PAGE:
6. Past into Present
From microplastics in the sea to hyper-trends such as global climate change, mega-extinction, and widening social disparities and displacement, we live on a planet undergoing tremendous flux and uncertainty. At the center of this transformation is human culture, both contributing to the state of the world and responding to planetary change. The Routledge Environmental Humanities Series seeks to engage with contemporary environmental challenges through the various lenses of the humanities and to explore foundational issues in environmental justice, multicultural environmentalism, ecofeminism, environmental psychology, environmental materialities and textualities, Traditional Ecological Knowledge, environmental communication and information management, multispecies relationships, and related topics. The series is premised on the notion that the arts, humanities, and social sciences, integrated with the natural sciences, are essential to comprehensive environmental studies.
The environmental humanities are a multidimensional discipline encompassing such fields as anthropology, history, literary and media studies, philosophy, psychology, religion, sociology, and women’s and gender studies; however, the Routledge Environmental Humanities is particularly eager to receive book proposals that explicitly cross traditional disciplinary boundaries, bringing the full force of multiple perspectives to illuminate vexing and profound environmental topics. We favor manuscripts aimed at an international readership and written in a lively and accessible style. Our readers include scholars and students from across the span of environmental studies disciplines and thoughtful citizens and policy makers interested in the human dimensions of environmental change.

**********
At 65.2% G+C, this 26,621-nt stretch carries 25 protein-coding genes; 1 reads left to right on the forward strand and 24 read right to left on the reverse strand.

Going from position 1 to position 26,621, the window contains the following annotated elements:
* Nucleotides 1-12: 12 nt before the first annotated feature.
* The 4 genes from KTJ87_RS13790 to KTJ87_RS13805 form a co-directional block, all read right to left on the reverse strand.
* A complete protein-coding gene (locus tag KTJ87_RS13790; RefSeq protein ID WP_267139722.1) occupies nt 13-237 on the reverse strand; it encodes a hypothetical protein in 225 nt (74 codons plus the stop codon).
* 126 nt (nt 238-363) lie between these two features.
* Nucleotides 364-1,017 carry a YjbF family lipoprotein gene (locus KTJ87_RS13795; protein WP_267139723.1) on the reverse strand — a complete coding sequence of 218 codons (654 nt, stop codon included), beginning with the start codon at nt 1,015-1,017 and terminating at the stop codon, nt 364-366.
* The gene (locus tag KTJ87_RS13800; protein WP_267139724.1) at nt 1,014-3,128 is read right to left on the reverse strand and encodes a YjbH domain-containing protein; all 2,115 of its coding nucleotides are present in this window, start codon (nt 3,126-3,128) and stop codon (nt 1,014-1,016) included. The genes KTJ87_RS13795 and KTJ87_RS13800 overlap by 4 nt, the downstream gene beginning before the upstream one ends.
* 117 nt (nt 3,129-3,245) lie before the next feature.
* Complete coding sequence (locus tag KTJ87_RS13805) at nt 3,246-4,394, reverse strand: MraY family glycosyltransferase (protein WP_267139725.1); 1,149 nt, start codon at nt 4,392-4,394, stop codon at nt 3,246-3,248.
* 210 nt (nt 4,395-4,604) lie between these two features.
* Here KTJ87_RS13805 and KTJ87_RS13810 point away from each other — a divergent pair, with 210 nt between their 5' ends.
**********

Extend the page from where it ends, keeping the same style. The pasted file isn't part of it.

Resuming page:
Please contact the Editor, Rebecca Brennan (Rebecca.Brennan@tandf.co.uk), to submit proposals.
Praise for A Cultural History of Climate Change (2016):
A Cultural History of Climate Change shows that the humanities are not simply a late-arriving appendage to Earth System science, to help in the work of translation. These essays offer distinctive insights into how and why humans reason and imagine their ‘weather-worlds’ (Ingold, 2010). We learn about the interpenetration of climate and culture and are prompted to think creatively about different ways in which the idea of climate change can be conceptualised and acted upon beyond merely ‘saving the planet’.
Professor Mike Hulme, King's College London, in Green Letters
Professor Scott Slovic, University of Idaho, USA
Professor Joni Adamson, Arizona State University, USA
Professor YUKI Masami, Kanazawa University, Japan
Professor Iain McCalman, University of Sydney Research Fellow in History; Director, Sydney University Environment Institute.
Professor Libby Robin, Fenner School of Environment and Society, Australian National University, Canberra; Guest Professor of Environmental History, Division of History of Science, Technology and Environment, Royal Institute of Technology, Stockholm Sweden.
Dr Paul Warde, Reader in Environmental History, University of Cambridge, UK
Christina Alt, St Andrews University, UK, Alison Bashford, University of New South Wales, Australia, Peter Coates, University of Bristol, UK, Thom van Dooren, University of New South Wales, Australia, Georgina Endfield, Liverpool UK, Jodi Frawley, University of Western Australia, Andrea Gaynor, The University of Western Australia, Australia, Christina Gerhardt, University of Hawai'i at Mānoa, USA,□Tom Lynch, University of Nebraska, Lincoln, USA, Jennifer Newell, Australian Museum, Sydney, Australia , Simon Pooley, Imperial College London, UK, Sandra Swart, Stellenbosch University, South Africa, Ann Waltner, University of Minnesota, US, Jessica Weir, University of Western Sydney, Australia
International Advisory Board
William Beinart,University of Oxford, UK, Jane Carruthers, University of South Africa, Pretoria, South Africa, Dipesh Chakrabarty, University of Chicago, USA, Paul Holm, Trinity College, Dublin, Republic of Ireland, Shen Hou, Renmin University of China, Beijing, Rob Nixon, Princeton University, USA, Pauline Phemister, Institute of Advanced Studies in the Humanities, University of Edinburgh, UK, Deborah Bird Rose, University of New South Wales, Australia, Sverker Sörlin, KTH Environmental Humanities Laboratory, Royal Institute of Technology, Stockholm, Sweden, Helmuth Trischler, Deutsches Museum, Munich and Co-Director, Rachel Carson Centre, LMU Munich University, Germany, Mary Evelyn Tucker, Yale University, USA, Kirsten Wehner, University of London, UK